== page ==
Maybe I'm too old. No, not maybe, I am. I saw this characters as aliens of sorts. I know they represent today's landscape, brrrrr. The film as a film is one of the best of David Fincher but the universe it explores gave the chills. A world approaching its end, fast. The youth of the characters made it even more sinister. I couldn't detect their soul or any evidence of its existence. In a way they represent the worst of the previous generations. Roman Emperors or Wall Street. Profit is the name of the game and the ideas come out of boredom of longings to get laid. Love and friendship, loyalty and/or honor as obsolete as good manners. Jesse Eisenberg is chillingly perfect as the humanoid that started it all - or did he? - Justin Timberlake keeps surprising me. Good, very good and Andrew Garfield, the most recognizable of the characters is a victim of sorts and he'll be destroyed no matter how much money he gets. How I wish this was merely a science-fiction film.
I went into this film with little or no hope. By the time the movie was
over, with the Beatles' "Baby, You're A Rich Man" playing over the end
credits, I had a huge smile on my face. I literally cannot wait to
watch this again during it's wide release.
The lighting and camera work here is beautiful, every scene and sequence is a joy to watch. If Fincher hasn't already proved himself time and time again with his great films, this one might be the one to seal the deal for him. One sequence in the middle of the film features a boring rowboat race. Fincher sets up the photography so beautifully, that it feels like you're watching a painting come to life.
All the performances are excellent. Jesse Eisenberg plays Mark Zuckerberg as a fast-paced, nerdy, kind of jerk-ish attitude, and Andrew Garfield is his best friend, Eduardo, who at the beginning didn't mean much to me, but I found myself rooting for him by the end. Justin Timberlake is easily the weakest one of the three, but he still does a decent job.
And oh, man the soundtrack. Trent Reznor deserves some kind of recognition for this. It is amazing. A lot of people say the movie sounds boring. They cite "The invention of facebook" as an uninteresting topic. I say don't believe that talk, and check out this interesting, funny, thrill ride by Fincher and co.
*** This review may contain spoilers ***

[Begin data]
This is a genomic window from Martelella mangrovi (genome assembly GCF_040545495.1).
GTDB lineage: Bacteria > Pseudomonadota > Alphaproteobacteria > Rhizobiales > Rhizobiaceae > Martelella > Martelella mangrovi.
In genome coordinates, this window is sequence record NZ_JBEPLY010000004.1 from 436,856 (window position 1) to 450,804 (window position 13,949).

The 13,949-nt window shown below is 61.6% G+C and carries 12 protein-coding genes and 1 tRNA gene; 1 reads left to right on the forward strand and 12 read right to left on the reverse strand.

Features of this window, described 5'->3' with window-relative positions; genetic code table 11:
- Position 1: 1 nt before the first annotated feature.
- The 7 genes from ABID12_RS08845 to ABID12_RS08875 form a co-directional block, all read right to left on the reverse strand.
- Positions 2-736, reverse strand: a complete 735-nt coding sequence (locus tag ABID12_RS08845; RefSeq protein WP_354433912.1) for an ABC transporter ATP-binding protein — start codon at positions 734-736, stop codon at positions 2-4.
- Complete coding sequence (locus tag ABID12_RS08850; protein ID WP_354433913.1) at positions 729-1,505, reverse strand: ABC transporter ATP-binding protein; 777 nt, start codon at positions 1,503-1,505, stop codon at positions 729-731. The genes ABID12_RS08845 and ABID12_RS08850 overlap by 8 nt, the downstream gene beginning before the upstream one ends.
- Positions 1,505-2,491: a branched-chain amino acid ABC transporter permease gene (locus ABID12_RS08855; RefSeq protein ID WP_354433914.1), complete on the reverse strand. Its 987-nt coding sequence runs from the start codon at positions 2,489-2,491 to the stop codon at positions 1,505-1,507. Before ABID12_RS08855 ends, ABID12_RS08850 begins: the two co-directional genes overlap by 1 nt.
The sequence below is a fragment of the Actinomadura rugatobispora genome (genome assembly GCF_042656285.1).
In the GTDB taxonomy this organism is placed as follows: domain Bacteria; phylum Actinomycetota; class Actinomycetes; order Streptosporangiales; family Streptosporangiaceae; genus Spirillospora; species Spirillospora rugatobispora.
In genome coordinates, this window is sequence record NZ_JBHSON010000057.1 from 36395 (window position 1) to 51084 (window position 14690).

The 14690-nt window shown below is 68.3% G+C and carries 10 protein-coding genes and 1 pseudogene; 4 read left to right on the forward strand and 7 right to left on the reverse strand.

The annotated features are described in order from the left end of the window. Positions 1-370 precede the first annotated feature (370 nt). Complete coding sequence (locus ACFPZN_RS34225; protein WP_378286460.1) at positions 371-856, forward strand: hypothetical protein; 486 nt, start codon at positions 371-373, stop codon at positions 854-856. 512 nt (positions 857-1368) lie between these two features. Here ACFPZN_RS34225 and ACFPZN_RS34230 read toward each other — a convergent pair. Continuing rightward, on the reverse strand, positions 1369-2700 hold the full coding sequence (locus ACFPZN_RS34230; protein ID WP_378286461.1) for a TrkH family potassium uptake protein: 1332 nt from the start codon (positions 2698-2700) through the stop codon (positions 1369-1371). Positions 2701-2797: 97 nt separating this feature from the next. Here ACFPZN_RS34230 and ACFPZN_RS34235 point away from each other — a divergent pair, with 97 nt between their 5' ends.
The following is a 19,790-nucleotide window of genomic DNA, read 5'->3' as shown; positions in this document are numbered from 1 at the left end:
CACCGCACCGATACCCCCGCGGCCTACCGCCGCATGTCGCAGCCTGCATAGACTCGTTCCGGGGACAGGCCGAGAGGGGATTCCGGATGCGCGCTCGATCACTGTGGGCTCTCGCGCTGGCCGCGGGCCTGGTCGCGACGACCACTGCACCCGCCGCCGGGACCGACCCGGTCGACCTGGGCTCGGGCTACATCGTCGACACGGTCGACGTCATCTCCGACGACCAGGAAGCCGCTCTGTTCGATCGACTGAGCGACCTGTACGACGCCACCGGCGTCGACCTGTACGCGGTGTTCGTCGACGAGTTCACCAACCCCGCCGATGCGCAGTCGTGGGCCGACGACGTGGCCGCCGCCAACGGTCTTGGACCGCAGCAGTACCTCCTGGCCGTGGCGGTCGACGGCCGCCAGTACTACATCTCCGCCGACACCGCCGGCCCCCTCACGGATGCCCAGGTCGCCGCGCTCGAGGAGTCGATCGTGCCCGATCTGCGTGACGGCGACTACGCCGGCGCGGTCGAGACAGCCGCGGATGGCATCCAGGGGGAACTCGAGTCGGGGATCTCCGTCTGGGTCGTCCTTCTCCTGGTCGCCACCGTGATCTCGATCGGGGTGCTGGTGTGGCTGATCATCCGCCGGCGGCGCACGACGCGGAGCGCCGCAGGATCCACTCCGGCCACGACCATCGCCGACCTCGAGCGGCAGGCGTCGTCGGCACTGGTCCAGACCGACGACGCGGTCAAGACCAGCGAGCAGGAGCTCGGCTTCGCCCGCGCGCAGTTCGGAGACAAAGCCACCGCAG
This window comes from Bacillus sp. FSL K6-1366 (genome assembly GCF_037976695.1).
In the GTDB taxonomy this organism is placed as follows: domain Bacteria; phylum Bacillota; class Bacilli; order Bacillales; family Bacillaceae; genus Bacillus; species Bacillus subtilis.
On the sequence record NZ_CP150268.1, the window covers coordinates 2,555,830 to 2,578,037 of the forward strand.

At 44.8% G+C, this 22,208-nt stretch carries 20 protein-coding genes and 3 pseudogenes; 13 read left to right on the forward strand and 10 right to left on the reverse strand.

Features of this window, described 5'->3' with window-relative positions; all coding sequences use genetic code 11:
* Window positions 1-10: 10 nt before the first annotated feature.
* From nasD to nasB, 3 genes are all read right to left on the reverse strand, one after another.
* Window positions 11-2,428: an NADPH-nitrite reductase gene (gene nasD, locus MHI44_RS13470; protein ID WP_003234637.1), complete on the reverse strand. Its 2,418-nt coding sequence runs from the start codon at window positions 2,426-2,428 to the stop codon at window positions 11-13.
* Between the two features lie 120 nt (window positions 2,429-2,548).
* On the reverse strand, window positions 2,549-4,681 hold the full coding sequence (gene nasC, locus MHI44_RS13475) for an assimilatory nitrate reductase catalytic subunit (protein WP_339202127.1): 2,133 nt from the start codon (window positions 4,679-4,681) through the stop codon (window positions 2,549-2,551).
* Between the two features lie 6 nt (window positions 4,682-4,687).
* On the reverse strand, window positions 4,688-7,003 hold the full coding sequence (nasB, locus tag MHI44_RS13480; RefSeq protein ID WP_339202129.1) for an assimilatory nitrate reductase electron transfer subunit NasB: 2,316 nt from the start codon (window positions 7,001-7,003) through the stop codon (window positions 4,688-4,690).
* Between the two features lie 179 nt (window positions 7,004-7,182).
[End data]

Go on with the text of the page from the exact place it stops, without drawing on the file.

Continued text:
There is something wrong with this film like it was put though a filter
of some type to remove any real humanity, unless that is the point. I'm
not a psychiatrist but Mark Zuckerberg as portrayed by Jesse Eisenberg
in the film seems to suffer from some kind of emotional agnosia. . .and
so does the film.
I was looking forward to this film and I had fun watching it, but as I thought about it afterwards, all I could remember were the squandered opportunities the film had to actually tell a moving story about friendship and loyalty that got wrecked by a cool business venture that became much too successful way too quickly.
Both Aaron Sorkin and David Fincher have both said The Social Network is not really about the "Facebook saga" with Sorkin even being so bold as to claim the basic story goes all the way back to the Greek dramatists. He has a point, so what do you think, would Aristophanes have been a MAC man or a PC user?
Truly, you won't find a better emotional core to build a drama around than the relationship between best friends Zuckerberg (Jesse Eisenberg) and Eduardo Saverin (Andrew Garfield). That bromance is the heart of The Social Network and the film kept getting close to this emotional territory but then it would crash like an overloaded network and flit to other characters not important to the main story.
For example, the machinations of the Winklevoss twins are comic relief elevated to main story arc status. The self-righteous anger they feel and the lengths they go to seek revenge play like Margaret Dumont fighting with Groucho Marx.